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Explaining Beyond the 'Birds and Bees' with Children of Surrogates

Tricia Turner, Assistant Director, The Surrogacy SOURCE, November 1, 2011

The stork, a rainbow, “the birds and the bees.” — these are just a few of the stories used to answer the age-old children's question of “where do babies come from?” As adults, we understand where babies come from and the fact that sometimes, babies don’t come that way either. Adults are able to understand the struggles intended parents go through for the chance to have their family. But, what happens when you have stray from the regular stories and explain to children the added dimension of surrogacy to make a baby?

“What will you tell your children?” This is a question often asked when intended parents meet surrogates for the first time. They fear there may be a bond between the surrogate's children and the baby.

Telling children about surrogacy may be a delicate situation. It is easy for us to reach out and want to help, but making sure the children understand is something to take into consideration. The “broken tummy” story seems to go over well with young children. “Ms. Jane’s tummy is broken. They put her baby in Mommy’s tummy to grow, and then we will give it back to Ms. Jane." They seem to understand that their mommy is helping someone have a baby, and it is not going to be their brother or sister. They are proud to make the announcement to other family members and teachers that their Mommy is having a baby, but it is not their Daddy’s. Further explanation from an adult at that time will be necessary of course.

Having the children meet the intended parents is also a good way to help them understand how their family is helping another family. The children know how happy they are with their parents and siblings and want to know they are helping someone else to have that happiness. They will run up to the intended parents showing off their Mommy’s belly to make sure they know it is their baby that is in there. They will talk to the baby as Ms. Jane’s baby and not as their sibling.

Delivery can be a time for closure for the children of a surrogate. If they are able to come to the hospital and witness the reunion of the baby and his or her family, it is a great way for them to see what everyone has worked for all this time. They will understand that every step of the journey was to make a family. They will see happy new parents leaving with their baby, and they will get to take their mommy home with them. If they are old enough to remember what their Mommy did for someone, they will continue to tell their story of how their family helped create another family.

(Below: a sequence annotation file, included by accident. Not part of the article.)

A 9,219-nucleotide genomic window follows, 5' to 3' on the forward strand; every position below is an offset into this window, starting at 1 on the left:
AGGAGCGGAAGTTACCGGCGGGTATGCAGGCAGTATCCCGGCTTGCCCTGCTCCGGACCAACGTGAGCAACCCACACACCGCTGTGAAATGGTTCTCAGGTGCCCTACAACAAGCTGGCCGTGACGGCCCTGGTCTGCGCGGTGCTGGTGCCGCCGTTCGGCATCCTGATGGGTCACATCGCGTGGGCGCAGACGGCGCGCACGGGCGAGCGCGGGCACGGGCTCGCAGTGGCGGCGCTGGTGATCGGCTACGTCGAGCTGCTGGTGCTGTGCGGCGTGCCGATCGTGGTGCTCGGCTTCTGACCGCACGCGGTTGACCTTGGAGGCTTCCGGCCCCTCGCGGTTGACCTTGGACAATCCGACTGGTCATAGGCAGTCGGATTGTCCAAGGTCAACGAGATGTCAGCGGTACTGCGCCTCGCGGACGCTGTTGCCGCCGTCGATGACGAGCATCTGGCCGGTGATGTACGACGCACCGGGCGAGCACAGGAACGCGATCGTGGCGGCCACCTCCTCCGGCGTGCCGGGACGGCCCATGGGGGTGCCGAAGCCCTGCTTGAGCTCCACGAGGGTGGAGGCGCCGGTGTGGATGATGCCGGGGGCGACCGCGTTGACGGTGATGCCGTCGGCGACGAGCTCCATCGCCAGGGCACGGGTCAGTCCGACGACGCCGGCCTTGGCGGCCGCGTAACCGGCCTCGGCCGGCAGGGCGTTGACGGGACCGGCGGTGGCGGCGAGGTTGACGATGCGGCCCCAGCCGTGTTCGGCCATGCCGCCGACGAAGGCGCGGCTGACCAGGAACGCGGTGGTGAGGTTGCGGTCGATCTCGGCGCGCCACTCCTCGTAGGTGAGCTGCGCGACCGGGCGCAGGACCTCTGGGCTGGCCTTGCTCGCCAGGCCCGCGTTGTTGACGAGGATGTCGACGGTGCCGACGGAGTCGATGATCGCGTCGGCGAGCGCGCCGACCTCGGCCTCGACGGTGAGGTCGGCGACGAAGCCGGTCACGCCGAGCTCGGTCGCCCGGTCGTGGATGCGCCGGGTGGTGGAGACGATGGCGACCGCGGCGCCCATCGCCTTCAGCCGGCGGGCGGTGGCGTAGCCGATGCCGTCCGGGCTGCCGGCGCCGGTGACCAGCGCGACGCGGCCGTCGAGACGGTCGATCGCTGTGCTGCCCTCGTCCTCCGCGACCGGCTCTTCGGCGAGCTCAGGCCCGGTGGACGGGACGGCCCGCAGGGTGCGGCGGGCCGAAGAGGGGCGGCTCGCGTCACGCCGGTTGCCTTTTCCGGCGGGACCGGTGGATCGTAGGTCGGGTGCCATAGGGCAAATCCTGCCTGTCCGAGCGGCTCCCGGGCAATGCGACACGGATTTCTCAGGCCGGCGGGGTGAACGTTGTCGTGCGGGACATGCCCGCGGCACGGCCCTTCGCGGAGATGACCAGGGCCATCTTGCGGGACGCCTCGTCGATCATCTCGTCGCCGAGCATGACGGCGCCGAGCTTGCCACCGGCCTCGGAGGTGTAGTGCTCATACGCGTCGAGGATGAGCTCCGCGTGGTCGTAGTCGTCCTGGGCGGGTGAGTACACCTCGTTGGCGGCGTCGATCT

Tricia Turner, The Surrogacy SOURCE's Assistant Director, has extensive knowledge in egg donation and the surrogacy process. Having had personal experience as a surrogate mother, Tricia wanted to pursue her continued dream of helping people experience the joys of parenthood. Tricia states, “I believe everyone should have the chance to fulfill their dreams of having a family. I am excited to guide intended parents and surrogates through the surrogacy process.” This, combined with her dedication and emotional connection to each client, ensures that each client understands and feels complete support throughout their endeavor. Ultimately, Tricia feels it is a privilege to work in the business of helping to create dreams come true.

Comments (1)

It is amazing how adaptable children are, especially when they are being brought up in an environment of love and honesty. Giving a child an honest, simple explanation for a surrogate pregnancy is by far the best way to handle any questions or concerns they might have. I do believe that your attitude and reasons for becoming a surrogate in the first place must influence your children's reaction. So your positive, forthright explanation of helping "Ms. Jane" bring her baby to term is the best explanation you could give.

D Alishouse
This has been posted on behalf of the Fertility Specialists in Indianapolis, American Health Network reproductive medicine, providing Female Reproductive Endocrinologist and supporting Egg Donation in Indianapolis. The information is not medical advice, and should not be treated as such. It is not intended nor implied to be a substitute for professional medical advice. The reader should always consult his or her healthcare provider to determine the appropriateness of the information for their own situation or if they have any questions regarding a medical condition or treatment plan.

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